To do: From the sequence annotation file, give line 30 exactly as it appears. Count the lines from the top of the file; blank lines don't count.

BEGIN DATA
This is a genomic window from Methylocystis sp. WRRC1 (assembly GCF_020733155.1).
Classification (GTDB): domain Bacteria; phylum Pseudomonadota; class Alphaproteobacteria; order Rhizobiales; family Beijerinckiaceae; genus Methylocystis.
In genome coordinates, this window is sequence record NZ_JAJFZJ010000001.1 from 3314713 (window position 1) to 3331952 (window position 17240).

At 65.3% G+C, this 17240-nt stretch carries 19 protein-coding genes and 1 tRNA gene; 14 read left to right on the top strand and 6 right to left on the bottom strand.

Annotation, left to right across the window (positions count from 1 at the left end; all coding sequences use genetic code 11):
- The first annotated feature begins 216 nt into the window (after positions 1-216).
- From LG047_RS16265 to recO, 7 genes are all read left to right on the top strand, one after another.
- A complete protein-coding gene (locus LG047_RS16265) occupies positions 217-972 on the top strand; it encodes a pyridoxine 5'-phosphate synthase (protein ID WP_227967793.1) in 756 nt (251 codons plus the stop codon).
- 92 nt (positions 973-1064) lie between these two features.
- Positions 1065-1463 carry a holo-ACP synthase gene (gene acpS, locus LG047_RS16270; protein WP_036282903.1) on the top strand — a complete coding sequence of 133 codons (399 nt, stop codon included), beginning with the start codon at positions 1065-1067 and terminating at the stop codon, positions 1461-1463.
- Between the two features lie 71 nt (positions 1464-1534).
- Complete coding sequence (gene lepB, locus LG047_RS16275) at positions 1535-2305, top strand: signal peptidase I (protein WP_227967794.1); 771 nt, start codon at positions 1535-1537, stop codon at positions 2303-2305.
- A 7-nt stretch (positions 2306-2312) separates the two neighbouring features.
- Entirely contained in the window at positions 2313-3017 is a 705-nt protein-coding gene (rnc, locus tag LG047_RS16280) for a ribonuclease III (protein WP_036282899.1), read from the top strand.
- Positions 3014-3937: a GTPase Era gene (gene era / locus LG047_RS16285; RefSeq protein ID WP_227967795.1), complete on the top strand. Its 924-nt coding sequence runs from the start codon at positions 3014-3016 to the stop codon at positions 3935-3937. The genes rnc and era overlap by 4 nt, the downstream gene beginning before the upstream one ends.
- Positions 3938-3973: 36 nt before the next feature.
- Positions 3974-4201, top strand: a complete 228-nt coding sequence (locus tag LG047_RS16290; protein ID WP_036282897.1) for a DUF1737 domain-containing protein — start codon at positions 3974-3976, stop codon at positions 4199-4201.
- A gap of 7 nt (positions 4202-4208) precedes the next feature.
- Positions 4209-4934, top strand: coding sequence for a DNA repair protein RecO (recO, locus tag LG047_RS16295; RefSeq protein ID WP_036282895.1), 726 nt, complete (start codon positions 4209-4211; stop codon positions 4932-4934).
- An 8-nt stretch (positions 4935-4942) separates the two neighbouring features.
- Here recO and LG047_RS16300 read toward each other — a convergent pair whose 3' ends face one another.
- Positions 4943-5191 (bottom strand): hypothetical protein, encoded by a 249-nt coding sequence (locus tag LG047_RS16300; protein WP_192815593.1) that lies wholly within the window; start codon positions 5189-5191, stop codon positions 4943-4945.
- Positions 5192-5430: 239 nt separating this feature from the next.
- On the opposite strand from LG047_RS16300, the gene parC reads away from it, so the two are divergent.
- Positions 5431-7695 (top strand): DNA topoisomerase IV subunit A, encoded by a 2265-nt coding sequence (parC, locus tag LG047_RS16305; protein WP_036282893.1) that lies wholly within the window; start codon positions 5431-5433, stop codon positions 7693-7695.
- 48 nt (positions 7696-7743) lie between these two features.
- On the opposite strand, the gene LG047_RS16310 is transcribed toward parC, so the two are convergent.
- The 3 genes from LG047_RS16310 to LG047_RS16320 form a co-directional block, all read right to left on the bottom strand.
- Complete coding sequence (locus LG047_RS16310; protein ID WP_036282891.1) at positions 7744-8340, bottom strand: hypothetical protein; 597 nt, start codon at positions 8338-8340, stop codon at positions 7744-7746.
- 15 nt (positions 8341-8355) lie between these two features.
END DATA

- 15 nt (positions 8341-8355) lie between these two features.